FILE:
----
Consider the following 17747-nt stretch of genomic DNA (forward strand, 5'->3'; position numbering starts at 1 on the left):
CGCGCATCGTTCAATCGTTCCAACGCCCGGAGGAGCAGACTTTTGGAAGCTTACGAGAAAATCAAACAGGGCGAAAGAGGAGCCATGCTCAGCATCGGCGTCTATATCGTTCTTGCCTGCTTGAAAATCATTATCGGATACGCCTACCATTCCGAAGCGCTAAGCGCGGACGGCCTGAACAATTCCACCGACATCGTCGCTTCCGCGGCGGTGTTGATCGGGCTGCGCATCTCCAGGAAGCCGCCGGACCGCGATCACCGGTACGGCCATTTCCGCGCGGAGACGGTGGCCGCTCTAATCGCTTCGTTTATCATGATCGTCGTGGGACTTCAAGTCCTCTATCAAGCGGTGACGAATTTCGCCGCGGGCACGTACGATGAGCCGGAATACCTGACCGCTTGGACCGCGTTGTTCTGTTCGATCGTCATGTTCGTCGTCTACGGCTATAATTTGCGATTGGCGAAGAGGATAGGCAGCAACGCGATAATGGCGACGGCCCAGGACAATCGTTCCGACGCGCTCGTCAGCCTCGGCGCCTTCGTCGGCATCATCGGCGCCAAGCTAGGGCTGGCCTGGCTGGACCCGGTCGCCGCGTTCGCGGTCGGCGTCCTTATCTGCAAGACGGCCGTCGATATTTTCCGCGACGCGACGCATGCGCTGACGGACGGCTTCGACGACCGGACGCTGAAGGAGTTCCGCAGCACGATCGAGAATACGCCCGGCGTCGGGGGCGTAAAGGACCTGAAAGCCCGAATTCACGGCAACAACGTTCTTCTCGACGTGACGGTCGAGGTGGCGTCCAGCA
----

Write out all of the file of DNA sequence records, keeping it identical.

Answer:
Consider the following 17747-nt stretch of genomic DNA (forward strand, 5'->3'; position numbering starts at 1 on the left):
CGCGCATCGTTCAATCGTTCCAACGCCCGGAGGAGCAGACTTTTGGAAGCTTACGAGAAAATCAAACAGGGCGAAAGAGGAGCCATGCTCAGCATCGGCGTCTATATCGTTCTTGCCTGCTTGAAAATCATTATCGGATACGCCTACCATTCCGAAGCGCTAAGCGCGGACGGCCTGAACAATTCCACCGACATCGTCGCTTCCGCGGCGGTGTTGATCGGGCTGCGCATCTCCAGGAAGCCGCCGGACCGCGATCACCGGTACGGCCATTTCCGCGCGGAGACGGTGGCCGCTCTAATCGCTTCGTTTATCATGATCGTCGTGGGACTTCAAGTCCTCTATCAAGCGGTGACGAATTTCGCCGCGGGCACGTACGATGAGCCGGAATACCTGACCGCTTGGACCGCGTTGTTCTGTTCGATCGTCATGTTCGTCGTCTACGGCTATAATTTGCGATTGGCGAAGAGGATAGGCAGCAACGCGATAATGGCGACGGCCCAGGACAATCGTTCCGACGCGCTCGTCAGCCTCGGCGCCTTCGTCGGCATCATCGGCGCCAAGCTAGGGCTGGCCTGGCTGGACCCGGTCGCCGCGTTCGCGGTCGGCGTCCTTATCTGCAAGACGGCCGTCGATATTTTCCGCGACGCGACGCATGCGCTGACGGACGGCTTCGACGACCGGACGCTGAAGGAGTTCCGCAGCACGATCGAGAATACGCCCGGCGTCGGGGGCGTAAAGGACCTGAAAGCCCGAATTCACGGCAACAACGTTCTTCTCGACGTGACGGTCGAGGTGGCGTCCAGCA